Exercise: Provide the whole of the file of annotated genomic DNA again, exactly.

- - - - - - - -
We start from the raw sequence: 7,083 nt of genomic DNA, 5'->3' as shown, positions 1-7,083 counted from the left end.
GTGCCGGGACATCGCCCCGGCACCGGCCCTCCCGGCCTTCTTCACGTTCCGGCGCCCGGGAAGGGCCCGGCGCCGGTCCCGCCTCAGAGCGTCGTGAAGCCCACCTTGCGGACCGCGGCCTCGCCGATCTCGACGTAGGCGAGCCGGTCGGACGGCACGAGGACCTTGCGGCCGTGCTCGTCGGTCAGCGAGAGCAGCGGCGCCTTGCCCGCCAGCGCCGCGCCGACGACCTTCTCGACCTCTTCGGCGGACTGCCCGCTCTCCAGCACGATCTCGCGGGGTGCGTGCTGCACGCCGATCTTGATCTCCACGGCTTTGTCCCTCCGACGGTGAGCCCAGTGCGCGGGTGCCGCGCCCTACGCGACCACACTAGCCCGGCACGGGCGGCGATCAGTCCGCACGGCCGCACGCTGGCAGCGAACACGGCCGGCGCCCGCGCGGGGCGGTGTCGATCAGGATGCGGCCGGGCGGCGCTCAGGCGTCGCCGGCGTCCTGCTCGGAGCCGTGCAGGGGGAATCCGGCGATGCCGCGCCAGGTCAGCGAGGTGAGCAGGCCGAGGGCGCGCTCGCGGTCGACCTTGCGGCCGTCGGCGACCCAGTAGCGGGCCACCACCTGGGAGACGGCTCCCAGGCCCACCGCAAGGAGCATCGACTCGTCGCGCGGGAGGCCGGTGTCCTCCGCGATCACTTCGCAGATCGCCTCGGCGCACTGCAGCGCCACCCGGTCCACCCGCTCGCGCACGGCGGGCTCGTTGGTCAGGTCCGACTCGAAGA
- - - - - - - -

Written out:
We start from the raw sequence: 7,083 nt of genomic DNA, 5'->3' as shown, positions 1-7,083 counted from the left end.
GTGCCGGGACATCGCCCCGGCACCGGCCCTCCCGGCCTTCTTCACGTTCCGGCGCCCGGGAAGGGCCCGGCGCCGGTCCCGCCTCAGAGCGTCGTGAAGCCCACCTTGCGGACCGCGGCCTCGCCGATCTCGACGTAGGCGAGCCGGTCGGACGGCACGAGGACCTTGCGGCCGTGCTCGTCGGTCAGCGAGAGCAGCGGCGCCTTGCCCGCCAGCGCCGCGCCGACGACCTTCTCGACCTCTTCGGCGGACTGCCCGCTCTCCAGCACGATCTCGCGGGGTGCGTGCTGCACGCCGATCTTGATCTCCACGGCTTTGTCCCTCCGACGGTGAGCCCAGTGCGCGGGTGCCGCGCCCTACGCGACCACACTAGCCCGGCACGGGCGGCGATCAGTCCGCACGGCCGCACGCTGGCAGCGAACACGGCCGGCGCCCGCGCGGGGCGGTGTCGATCAGGATGCGGCCGGGCGGCGCTCAGGCGTCGCCGGCGTCCTGCTCGGAGCCGTGCAGGGGGAATCCGGCGATGCCGCGCCAGGTCAGCGAGGTGAGCAGGCCGAGGGCGCGCTCGCGGTCGACCTTGCGGCCGTCGGCGACCCAGTAGCGGGCCACCACCTGGGAGACGGCTCCCAGGCCCACCGCAAGGAGCATCGACTCGTCGCGCGGGAGGCCGGTGTCCTCCGCGATCACTTCGCAGATCGCCTCGGCGCACTGCAGCGCCACCCGGTCCACCCGCTCGCGCACGGCGGGCTCGTTGGTCAGGTCCGACTCGAAGA